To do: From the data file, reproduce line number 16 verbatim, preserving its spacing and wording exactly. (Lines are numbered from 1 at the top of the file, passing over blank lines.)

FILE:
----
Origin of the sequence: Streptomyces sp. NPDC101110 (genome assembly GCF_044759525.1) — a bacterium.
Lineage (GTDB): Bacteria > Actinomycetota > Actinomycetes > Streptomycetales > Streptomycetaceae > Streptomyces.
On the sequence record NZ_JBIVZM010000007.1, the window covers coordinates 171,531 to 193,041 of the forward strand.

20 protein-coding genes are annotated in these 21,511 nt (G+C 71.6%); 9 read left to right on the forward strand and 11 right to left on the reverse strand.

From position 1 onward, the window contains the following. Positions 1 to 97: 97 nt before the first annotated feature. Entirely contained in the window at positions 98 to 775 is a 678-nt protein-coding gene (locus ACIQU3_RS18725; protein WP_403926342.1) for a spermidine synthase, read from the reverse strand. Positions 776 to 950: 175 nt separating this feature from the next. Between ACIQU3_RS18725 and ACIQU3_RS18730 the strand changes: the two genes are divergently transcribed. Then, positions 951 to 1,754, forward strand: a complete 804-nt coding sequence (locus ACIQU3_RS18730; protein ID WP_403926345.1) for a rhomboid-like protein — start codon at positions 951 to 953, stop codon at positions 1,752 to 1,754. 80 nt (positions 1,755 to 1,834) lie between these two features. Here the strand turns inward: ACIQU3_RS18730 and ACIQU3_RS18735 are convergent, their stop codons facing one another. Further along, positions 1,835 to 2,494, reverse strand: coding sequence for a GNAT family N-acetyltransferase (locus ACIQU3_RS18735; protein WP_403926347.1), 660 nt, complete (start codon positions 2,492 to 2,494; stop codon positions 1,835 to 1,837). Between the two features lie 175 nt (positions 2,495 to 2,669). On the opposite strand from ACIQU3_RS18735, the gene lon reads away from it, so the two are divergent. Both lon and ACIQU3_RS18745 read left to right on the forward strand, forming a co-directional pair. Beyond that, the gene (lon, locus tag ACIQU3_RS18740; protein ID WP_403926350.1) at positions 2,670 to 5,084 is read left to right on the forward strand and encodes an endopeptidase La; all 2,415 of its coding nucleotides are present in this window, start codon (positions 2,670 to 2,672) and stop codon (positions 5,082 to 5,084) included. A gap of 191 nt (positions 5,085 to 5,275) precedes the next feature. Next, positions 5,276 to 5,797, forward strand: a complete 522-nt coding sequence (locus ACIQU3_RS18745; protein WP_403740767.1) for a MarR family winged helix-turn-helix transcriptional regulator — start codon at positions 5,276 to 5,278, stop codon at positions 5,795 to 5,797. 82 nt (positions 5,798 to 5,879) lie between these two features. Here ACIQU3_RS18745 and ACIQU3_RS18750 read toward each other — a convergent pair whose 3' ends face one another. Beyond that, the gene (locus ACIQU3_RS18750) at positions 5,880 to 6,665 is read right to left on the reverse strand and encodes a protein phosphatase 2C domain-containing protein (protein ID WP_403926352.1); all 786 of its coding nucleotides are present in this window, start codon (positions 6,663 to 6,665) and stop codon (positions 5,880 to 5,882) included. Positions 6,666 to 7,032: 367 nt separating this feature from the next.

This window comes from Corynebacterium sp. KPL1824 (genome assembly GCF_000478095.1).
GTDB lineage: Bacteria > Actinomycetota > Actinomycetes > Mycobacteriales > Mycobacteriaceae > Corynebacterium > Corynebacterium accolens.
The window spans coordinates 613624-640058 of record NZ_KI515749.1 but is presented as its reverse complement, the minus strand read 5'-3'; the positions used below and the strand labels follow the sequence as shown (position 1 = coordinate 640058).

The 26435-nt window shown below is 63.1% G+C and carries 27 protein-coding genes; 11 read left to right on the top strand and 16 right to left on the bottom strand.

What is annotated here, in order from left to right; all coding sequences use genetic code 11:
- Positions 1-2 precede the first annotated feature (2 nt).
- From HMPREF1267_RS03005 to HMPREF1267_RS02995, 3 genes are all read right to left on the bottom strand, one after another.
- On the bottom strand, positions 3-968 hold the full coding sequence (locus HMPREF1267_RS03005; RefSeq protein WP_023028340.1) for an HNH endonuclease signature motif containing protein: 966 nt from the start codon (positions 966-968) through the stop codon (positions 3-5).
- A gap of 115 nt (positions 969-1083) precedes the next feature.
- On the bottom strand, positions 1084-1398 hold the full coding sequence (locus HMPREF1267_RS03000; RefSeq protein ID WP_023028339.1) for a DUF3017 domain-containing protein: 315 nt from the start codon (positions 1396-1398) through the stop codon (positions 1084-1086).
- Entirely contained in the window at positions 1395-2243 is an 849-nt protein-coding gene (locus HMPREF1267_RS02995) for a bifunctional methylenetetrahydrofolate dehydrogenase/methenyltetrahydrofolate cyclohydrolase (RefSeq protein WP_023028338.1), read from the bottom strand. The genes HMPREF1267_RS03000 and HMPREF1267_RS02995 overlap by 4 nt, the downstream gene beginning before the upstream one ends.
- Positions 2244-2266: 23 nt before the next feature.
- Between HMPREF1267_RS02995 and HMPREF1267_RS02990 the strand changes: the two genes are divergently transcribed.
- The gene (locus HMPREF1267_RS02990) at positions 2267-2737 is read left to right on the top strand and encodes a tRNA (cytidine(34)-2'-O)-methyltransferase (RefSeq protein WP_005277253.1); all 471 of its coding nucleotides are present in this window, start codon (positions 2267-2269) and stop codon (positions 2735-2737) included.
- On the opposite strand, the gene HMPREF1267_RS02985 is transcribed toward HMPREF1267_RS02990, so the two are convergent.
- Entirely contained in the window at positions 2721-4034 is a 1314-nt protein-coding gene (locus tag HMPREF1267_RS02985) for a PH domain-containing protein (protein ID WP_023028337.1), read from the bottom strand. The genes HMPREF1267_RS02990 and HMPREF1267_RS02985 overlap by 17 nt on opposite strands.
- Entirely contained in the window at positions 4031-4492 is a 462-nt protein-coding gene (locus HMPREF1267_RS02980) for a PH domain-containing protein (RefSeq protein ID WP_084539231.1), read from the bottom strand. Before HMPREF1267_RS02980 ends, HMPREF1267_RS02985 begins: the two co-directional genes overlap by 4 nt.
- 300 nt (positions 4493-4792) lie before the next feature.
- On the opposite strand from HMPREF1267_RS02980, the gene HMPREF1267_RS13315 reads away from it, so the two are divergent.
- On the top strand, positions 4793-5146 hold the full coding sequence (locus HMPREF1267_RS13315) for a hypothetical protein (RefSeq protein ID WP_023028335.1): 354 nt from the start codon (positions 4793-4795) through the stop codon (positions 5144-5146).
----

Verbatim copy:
- Entirely contained in the window at positions 1395-2243 is an 849-nt protein-coding gene (locus HMPREF1267_RS02995) for a bifunctional methylenetetrahydrofolate dehydrogenase/methenyltetrahydrofolate cyclohydrolase (RefSeq protein WP_023028338.1), read from the bottom strand. The genes HMPREF1267_RS03000 and HMPREF1267_RS02995 overlap by 4 nt, the downstream gene beginning before the upstream one ends.